The Draw-a-Bridge Assessment

The Draw-a-Bridge assessment evaluates where a client is in life. A bridge can represent various aspects of one’s life and provide insight into the individual. There are 12 variables that are typically used to interpret the Draw-a-Bridge assessment:

  1. Directionality
  2. Placement of Self
  3. Solidarity
  4. Emphasis by Elaboration
  5. Bridge Construction
  6. Type of Bridge
  7. Places Drawn on Either Side of the Bridge
  8. Matter Under the Bridge
  9. Vantage Point of Viewer
  10. Axis of Paper
  11. Consistency of Gestalt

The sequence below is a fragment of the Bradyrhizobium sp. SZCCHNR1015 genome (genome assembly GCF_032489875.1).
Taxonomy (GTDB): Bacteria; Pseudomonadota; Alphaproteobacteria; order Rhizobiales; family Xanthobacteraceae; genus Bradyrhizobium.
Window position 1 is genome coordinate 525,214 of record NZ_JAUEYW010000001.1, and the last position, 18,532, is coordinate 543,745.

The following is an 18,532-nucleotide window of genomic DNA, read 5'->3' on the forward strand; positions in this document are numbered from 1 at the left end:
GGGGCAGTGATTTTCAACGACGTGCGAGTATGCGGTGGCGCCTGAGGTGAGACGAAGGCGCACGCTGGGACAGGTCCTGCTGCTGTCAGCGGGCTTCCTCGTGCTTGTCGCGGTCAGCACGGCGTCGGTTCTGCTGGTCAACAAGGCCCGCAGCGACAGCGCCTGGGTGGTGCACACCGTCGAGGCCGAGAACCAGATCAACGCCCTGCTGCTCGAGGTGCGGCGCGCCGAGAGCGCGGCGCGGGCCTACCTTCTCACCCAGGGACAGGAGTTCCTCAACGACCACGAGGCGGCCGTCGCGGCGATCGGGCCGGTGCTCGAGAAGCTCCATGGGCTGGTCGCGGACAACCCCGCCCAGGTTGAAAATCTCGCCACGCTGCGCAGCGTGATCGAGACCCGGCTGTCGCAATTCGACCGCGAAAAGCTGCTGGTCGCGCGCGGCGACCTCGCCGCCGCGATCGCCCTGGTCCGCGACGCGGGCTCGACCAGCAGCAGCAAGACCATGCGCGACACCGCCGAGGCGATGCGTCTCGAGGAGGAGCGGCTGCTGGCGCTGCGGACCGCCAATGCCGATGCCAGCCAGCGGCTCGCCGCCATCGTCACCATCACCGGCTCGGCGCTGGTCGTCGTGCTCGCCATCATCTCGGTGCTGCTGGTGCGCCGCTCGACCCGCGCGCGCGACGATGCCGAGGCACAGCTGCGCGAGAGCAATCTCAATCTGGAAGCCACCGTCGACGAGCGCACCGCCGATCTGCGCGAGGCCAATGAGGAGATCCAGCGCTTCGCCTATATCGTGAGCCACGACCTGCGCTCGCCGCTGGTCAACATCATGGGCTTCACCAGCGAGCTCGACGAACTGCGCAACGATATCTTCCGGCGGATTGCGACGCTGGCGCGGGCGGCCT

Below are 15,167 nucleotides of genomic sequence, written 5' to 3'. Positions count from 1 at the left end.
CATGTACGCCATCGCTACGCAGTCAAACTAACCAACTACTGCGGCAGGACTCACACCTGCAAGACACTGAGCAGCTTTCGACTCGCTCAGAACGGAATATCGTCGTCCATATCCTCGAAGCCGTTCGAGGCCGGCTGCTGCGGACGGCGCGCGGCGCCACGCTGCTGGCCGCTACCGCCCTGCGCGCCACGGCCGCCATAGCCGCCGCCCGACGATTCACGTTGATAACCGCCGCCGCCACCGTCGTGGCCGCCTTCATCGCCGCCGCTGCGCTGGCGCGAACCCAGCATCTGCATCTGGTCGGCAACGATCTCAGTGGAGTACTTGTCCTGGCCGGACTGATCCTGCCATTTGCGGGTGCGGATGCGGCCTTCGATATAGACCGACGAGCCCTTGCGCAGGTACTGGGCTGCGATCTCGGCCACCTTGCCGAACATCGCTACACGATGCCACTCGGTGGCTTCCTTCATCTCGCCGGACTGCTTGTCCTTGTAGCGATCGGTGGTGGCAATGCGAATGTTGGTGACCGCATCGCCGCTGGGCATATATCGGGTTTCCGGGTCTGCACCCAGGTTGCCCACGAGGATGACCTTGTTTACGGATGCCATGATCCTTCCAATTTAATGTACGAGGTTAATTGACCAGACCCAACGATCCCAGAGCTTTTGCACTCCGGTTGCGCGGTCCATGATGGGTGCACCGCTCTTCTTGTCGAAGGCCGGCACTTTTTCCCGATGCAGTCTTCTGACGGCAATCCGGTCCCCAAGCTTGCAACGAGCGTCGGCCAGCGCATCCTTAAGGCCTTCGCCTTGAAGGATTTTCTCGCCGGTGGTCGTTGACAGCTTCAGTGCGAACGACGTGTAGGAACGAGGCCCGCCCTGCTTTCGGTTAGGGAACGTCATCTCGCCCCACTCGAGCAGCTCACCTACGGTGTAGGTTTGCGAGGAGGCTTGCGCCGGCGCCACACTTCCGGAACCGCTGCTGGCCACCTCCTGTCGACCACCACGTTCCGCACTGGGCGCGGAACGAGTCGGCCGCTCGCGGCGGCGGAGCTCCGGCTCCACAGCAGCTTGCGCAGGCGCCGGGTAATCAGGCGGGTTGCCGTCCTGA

12. Written Associations of Drawing

The assessment is given by asking the client to draw a bridge. Once drawn, they are asked to place themselves on the bridge and identify the direction they are traveling in. It is important to consider all aspects of the drawing because they can help to identify things that the client may be struggling with. For example, a bridge that appears fragile may allude to instability in a client’s life.

MPS Art Therapy students each made their own bridge in class, with the thought of representing the academic year. Many students depicted the two sides of the bridge as being very different places, while others focused heavily on the structure of the bridge itself.

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